Remission is when symptoms decrease or disappear entirely for at least 12 months. There are generally two types of asthma remission, which include: 

  • Symptomatic remission means that symptoms stop occurring.
  • Total or complete remission is when the underlying condition is no longer causing a problem.

The goal of remission is to control or manage symptoms to stop occurring with or without the need for treatment. 

Symptomatic remission does not address the underlying cause of asthma. Therefore, symptoms can return at any time, which is known as relapse. Total or complete remission is possible, but it also means that the underlying issue is no longer causing symptoms.

According to a study published in 2022 in the European Respiratory Journal, asthma can naturally go away on its own, which is relatively common for people who develop asthma as children. But even those who have outgrown asthma may experience relapse later in life.

The study also reported that anywhere between 2% to 52% of people might experience spontaneous remission. Spontaneous remission is when asthma symptoms disappear on their own.

Who Is Most Likely To Achieve Remission?

While remission is not a guarantee or a cure, certain factors increase the chances of being free of symptoms. According to the 2022 European Respiratory Journal study, those factors include:

  • Mild asthma
  • Lung function
  • Asthma control
  • Young age
  • Asthma that develops during childhood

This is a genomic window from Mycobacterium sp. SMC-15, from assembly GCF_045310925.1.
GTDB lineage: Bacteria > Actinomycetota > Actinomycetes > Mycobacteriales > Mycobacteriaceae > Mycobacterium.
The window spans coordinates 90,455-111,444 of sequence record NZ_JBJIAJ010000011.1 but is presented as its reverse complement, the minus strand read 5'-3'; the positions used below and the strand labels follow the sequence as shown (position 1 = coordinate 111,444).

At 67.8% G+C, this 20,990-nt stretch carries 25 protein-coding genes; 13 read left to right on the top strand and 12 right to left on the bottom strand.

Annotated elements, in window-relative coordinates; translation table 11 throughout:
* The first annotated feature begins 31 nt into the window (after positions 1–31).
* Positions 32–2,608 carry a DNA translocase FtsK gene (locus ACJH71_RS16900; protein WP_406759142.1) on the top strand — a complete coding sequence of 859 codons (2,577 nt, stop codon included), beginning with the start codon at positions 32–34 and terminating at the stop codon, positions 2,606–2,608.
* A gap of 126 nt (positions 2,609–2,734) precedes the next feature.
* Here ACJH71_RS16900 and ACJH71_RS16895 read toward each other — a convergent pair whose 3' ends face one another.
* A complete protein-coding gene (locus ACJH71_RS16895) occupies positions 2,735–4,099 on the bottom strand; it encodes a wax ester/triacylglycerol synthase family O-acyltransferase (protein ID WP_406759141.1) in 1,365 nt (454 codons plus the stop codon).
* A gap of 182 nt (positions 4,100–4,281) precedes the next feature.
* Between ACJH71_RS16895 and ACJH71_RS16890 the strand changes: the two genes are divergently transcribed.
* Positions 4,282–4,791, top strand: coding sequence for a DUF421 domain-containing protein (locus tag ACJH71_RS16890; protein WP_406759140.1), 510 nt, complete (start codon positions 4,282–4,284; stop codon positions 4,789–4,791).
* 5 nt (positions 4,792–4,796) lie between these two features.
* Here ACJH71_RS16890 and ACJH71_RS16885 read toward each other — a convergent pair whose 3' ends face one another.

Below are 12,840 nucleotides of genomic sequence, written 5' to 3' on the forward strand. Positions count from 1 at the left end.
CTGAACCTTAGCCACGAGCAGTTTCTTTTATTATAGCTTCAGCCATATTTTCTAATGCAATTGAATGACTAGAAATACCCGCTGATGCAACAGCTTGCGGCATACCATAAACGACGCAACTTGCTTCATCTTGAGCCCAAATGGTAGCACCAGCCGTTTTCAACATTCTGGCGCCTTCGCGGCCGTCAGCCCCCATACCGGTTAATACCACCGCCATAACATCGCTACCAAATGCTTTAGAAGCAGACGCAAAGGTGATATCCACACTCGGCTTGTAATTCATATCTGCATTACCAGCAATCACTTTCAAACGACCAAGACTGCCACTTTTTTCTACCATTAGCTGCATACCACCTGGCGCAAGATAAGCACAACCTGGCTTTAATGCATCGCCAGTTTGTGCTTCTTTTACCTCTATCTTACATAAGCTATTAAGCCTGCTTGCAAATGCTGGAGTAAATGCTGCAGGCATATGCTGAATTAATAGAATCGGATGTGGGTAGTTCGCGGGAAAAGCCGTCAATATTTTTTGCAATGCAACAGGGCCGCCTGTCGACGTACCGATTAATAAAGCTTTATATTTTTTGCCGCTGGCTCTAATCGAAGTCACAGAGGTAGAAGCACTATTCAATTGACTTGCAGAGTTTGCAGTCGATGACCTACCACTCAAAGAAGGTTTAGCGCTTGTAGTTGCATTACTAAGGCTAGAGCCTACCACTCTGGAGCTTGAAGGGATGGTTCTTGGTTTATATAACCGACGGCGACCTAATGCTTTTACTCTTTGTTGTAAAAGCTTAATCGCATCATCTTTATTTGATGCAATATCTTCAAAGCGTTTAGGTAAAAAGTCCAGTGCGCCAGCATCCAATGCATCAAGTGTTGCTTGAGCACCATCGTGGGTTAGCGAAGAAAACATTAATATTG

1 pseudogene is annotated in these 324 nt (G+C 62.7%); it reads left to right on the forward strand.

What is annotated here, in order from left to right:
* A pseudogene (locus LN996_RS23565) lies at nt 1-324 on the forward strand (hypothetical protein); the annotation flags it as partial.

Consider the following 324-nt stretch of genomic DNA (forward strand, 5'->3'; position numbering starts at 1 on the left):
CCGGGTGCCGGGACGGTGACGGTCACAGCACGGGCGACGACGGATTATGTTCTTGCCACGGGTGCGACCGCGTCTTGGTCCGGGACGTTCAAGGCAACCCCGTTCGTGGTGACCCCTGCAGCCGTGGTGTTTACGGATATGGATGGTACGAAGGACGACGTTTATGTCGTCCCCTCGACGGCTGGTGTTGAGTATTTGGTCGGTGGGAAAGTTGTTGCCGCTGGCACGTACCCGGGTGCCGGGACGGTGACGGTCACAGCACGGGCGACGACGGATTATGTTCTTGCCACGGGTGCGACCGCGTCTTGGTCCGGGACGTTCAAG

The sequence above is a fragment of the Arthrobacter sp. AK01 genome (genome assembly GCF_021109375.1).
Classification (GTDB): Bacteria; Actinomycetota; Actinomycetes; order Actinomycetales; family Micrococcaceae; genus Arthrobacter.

• Length of asthma
  • Airway response
  • Few or no other diseases
  • Quitting smoking or never having smoked

The study also reported that certain medication types might help people achieve remission. Those are biologics (monoclonal antibodies) and macrolide antibiotics like azithromycin. 

Biologics are effective for other diseases like rheumatoid arthritis. While more research is needed, as of November 2022, those medications can at least control symptoms. Biologics may even slow the airway remodeling process, which happens when your airways change in response to a disease.

There's also a treatable traits approach focusing on underlying conditions. Those traits include other diseases, smoking, anxiety and depression, physical inactivity, and obesity. One or more of those conditions can also make managing asthma symptoms and exacerbations more challenging.

The study also pointed out that seeking help when you first notice asthma symptoms may increase your chances of remission. Early treatment can help slow or even reverse the process of airway remodeling in the early phases.

A Quick Review

Some people who see their asthma completely clear up never experience asthma symptoms again, nor do they require inhaled treatments. Dr. Li said other adults see their asthma symptoms become more infrequent. 

"The diagnosis may 'stay' with the patient as they are at risk of a recurrence of the symptoms," explained Dr. Li. But they may not need daily controller therapy if their symptoms are intermittent or are mild."

Overall, as of November 2022, there's limited research about who is likely to see remission or needs to continue with asthma treatment. So, it's a good idea to keep in contact with and consult an asthma specialist before quitting any treatments, according to Dr. Li.

"My best advice is to see a specialist and understand what type of asthma [you have]," noted Dr. Li. "From there, with appropriate therapy and follow-up, that person's asthma action plan [can be] tailored."